On a side note … I lost a whole brood of newly hatched baby Bluebirds a few years back. I found their poor tiny dead bodies scattered on my lawn in different spots, but all rather close to the bird house. I couldn’t understand why (no blow flies in the nest, etc.) and then the 💡 went on … a neighbor a few doors up from my house had sprayed his yard and whatever he used, man! We could smell it all the way to our house.

Momma and Daddy Bluebird had been very busy all morning and afternoon bringing little grubs and bugs back to feed the babies. And I will bet the babies were fed bugs from the neighbor’s lawn. I am convinced the chemical that neighbor used was deadly to those babies. Just my own “motherly” hunch. However I digress here … back to sealants and toxicity.

I have read that DecoArt Patio Paints makes a non-toxic brush-on clear coat that does work for sealing items to be used outdoors. I will *assume* (again I’m not 100% sure) that it can hold up to exposure to water 24/7, as will happen in a birdbath basin. This product will however be more expensive to use versus a product like Krylon.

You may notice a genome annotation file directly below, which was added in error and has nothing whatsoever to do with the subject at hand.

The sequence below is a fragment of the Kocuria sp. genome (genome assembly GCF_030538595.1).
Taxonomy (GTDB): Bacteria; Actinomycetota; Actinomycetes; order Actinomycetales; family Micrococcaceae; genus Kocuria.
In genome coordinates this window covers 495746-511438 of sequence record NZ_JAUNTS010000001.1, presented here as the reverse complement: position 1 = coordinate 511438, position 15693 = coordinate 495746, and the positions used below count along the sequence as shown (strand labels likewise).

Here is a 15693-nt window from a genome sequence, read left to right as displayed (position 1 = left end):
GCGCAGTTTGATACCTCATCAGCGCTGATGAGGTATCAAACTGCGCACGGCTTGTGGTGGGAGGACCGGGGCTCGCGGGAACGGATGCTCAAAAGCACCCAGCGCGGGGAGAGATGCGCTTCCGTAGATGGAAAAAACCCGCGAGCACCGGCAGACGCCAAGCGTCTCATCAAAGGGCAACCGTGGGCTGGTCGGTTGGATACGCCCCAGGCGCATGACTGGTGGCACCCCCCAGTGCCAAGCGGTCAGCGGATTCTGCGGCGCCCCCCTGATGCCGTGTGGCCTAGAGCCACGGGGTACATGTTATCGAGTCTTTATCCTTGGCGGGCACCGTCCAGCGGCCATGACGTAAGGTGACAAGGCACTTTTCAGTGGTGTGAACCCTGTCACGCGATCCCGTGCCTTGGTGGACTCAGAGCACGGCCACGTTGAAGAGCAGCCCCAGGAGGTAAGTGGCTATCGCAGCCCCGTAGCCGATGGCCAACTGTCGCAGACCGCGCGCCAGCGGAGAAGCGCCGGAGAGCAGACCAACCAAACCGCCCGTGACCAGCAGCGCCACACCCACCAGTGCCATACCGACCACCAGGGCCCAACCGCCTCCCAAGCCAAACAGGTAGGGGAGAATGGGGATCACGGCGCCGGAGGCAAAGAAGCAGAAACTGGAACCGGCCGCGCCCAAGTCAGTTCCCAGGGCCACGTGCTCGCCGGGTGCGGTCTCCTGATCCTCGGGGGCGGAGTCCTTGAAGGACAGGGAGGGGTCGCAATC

But of course it’s your call! And if you can educate me otherwise as to the toxicity level in Krylon or a polyurethane clear coat as it concerns birdbaths, please do tell me.

#2) As far as what is a good sealant for wood or metal – I’d go and ask the sales reps in the paint department at your local paint store or big-box store. (Though I do understand “sometimes” the sales reps do NOT have a clue about any of the products that are in their department … been there and experienced that personally too often! Maybe ask a couple different people at the paint counter just to be safe! 🙂  )

However, I know Krylon spray will do a good job on metal. As far as wooden items – I’ve never personally sealed any wooden outdoor furniture, so can’t recommend a product that worked really well for me, but I do know you want to buy a product that is considered a “water sealant”. And yes, do not use the Thompson’s product!